The will pick up most of the increased cost of health-insurance premiums for teachers in a revised contract being considered Monday.
The two sides have met six times since May to discuss class size, wages and health and welfare benefits.
“The estimated $329,270 cost to increase premium contributions spans two fiscal years,” the staff report states. “The estimated cost for 2011-2012 is $164,635.” Most of that, $124,003, would come from the general fund.
The district is vowing to pick up the full difference in hiked HMO premiums and half the increased costs for a point-of-service plan for 2012, according to a staff report. The district expects the migration to less-expensive HMO plans, such as Kaiser Permanente, to offset some of the costs.
In addition, both sides have agreed to reopen negotiations if the state “” on mid-year state budget cuts that kick in if tax revenues fall short. So far this year, the state is $1.5 billion behind, reports the Sacramento Bee.
“If mid-year cuts are made to K-12 education, the parties agree to negotiate, commencing January 2012, additional cost-saving measures with a focus on wage adjustment and temporary work-year reductions and class-size adjustments,” according to the tentative agreement the district struck with the teachers’ union on Oct. 27.
The post-strike agreement cut teachers’ salaries by 10.1 percent through June 2012, but the school board reinstated a , reducing the pay cut to 6.49 percent. That cut saves $10.5 million over the previous contract, according to the staff report.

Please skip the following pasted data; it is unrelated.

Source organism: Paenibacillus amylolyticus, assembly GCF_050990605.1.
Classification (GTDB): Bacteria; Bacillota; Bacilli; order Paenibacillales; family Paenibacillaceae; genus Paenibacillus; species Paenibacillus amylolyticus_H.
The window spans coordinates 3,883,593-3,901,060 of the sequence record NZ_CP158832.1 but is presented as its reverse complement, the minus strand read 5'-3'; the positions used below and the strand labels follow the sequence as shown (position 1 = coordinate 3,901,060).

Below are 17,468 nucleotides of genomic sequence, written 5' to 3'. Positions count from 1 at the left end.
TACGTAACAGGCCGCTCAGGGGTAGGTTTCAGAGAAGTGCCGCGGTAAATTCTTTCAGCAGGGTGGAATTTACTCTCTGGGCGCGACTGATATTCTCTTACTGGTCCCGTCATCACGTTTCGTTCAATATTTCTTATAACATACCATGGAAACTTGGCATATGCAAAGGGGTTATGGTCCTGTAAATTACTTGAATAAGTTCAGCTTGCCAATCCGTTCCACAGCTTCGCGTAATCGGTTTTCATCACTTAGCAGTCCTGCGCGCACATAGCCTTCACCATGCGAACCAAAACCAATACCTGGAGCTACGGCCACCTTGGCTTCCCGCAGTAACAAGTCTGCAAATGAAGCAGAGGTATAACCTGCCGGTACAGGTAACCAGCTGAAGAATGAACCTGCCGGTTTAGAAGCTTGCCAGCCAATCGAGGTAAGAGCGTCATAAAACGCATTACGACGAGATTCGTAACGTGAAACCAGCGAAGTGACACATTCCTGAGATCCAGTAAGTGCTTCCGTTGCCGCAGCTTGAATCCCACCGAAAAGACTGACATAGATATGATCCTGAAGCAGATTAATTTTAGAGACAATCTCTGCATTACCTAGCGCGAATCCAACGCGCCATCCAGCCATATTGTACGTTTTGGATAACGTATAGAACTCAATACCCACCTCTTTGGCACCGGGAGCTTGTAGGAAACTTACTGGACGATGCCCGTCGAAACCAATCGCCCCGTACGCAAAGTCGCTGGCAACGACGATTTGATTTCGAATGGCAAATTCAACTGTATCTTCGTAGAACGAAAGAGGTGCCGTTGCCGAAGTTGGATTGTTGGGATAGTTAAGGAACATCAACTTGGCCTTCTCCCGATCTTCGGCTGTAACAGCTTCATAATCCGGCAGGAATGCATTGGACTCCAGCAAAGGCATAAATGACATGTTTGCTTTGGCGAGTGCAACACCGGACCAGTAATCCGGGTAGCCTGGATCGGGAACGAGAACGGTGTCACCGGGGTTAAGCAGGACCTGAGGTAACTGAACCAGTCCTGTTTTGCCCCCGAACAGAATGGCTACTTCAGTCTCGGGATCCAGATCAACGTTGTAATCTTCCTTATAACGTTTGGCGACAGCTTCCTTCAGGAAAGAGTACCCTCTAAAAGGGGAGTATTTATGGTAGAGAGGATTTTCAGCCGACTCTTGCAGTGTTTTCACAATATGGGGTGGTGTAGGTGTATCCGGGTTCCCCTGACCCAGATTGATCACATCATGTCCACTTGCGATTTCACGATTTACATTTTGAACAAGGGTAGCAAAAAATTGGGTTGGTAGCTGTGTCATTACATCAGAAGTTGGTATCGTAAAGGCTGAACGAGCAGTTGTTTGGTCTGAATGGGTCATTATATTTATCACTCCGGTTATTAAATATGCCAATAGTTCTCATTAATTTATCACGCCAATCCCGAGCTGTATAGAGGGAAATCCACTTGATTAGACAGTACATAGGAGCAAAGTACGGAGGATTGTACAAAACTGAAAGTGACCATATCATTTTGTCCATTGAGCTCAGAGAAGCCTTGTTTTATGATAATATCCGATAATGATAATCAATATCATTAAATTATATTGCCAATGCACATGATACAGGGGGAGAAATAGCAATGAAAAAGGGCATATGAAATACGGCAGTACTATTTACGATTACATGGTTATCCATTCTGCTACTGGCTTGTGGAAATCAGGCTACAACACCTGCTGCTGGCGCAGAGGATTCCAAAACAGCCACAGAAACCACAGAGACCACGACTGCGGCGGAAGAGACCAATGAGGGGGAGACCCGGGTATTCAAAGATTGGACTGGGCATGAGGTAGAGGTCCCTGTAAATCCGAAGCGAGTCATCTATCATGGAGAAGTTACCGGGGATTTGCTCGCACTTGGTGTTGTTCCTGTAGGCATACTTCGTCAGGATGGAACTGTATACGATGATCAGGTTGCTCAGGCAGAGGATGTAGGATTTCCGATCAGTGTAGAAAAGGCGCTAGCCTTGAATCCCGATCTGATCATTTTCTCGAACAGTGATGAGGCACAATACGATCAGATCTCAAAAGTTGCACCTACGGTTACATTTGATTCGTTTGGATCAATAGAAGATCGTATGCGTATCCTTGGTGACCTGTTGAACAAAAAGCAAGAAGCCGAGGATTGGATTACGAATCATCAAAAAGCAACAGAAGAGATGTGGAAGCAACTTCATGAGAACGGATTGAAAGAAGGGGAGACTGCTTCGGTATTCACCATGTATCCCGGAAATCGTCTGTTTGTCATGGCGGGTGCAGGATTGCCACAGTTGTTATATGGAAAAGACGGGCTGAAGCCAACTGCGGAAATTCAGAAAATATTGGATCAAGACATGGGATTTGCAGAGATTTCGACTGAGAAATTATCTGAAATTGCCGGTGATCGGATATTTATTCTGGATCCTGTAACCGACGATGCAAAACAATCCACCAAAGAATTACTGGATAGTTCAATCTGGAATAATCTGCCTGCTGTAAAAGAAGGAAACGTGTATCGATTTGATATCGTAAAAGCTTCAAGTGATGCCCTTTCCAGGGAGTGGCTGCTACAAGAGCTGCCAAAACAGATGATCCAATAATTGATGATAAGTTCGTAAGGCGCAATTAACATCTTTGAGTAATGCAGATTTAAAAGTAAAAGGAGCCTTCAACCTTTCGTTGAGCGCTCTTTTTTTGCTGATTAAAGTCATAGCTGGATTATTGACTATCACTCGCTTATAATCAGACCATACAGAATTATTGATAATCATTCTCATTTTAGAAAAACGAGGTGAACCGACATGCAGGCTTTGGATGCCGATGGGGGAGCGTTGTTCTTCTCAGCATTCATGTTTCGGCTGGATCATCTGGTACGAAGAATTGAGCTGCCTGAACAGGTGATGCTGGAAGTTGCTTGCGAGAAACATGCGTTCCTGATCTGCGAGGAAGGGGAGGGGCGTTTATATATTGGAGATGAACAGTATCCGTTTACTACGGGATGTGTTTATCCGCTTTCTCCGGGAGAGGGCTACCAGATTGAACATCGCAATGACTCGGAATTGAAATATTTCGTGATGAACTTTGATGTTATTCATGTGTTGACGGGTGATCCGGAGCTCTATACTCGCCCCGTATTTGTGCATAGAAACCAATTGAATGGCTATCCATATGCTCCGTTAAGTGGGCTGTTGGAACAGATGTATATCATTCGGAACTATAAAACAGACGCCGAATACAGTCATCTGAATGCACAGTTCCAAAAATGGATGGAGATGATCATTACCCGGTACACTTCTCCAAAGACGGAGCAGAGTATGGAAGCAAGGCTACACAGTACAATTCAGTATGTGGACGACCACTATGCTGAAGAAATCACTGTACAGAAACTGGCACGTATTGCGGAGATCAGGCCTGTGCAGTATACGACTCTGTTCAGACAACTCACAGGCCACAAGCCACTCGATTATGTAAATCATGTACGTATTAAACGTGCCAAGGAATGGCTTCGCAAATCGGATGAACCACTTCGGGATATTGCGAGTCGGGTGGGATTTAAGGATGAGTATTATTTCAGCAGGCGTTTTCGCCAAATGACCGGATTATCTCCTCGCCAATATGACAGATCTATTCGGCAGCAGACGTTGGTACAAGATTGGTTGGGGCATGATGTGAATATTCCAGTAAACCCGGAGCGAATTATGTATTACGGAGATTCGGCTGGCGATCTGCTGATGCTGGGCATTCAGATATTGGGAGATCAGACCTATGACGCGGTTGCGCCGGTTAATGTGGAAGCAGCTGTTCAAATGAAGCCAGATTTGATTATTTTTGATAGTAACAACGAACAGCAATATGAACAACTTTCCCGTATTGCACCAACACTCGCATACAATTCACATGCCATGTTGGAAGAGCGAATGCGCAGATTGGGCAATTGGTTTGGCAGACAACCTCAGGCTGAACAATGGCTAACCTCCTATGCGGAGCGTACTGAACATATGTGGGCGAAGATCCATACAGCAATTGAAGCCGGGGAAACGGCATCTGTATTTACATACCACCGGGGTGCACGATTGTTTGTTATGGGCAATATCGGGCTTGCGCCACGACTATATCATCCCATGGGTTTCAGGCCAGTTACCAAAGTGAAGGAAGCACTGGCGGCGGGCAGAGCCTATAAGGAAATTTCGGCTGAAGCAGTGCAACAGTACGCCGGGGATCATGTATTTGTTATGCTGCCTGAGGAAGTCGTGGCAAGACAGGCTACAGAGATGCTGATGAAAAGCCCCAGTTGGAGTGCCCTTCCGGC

The partial restoration of teacher salaries, announced in early February, cost the district $4.6 million.
The board has a packed agenda Monday. Trustees are also scheduled to:
- Hire lawyers to represent the district before the Internal Revenue Service, which is CAPO took out in 2009.
- Decide the criteria for . Starting with the Nov. 6, 2012 election, school board trustees will no longer be elected at-large. The district’s consultant recommends trustee voting districts be roughly equal in population, “respect communities of interest,” follow visible natural and man-made geographical and topographical features, and take into consideration the boundaries of other jurisdictions such as cities.
- Hear an update on the district’s , set to start next year. A fee-based preschool is planned to launch in February. The staff intends to open enrollment early – in December – so interested families can help raise money for the program, which was approved on the condition that it not drain district finances.
- Receive a report about how the district is faring academically. The 2011 “accountability progress report” shows CUSD as the highest-scoring among large school districts in the state and fourth overall in the county. and students with disabilities still continue to struggle.
- Consider a new policy on student conduct that targets bullying and cyber-bullying. The policy defines what bullying is and outlines the procedure to investigate and correct it with discipline, up to and including expulsion and notifying law enforcement.
- Get an update on the district’s efforts to build a compressed natural-gas fueling station in Aliso Viejo. Currently, school buses travel to Irvine to fill up. The project was initially opposed by neighbor Temple Beth El, but after meeting with city officials in September and October to review Capo’s risk-assessment study of the project, the temple is supporting the project. The city of Aliso Viejo will consider the project at its Dec. 7 meeting.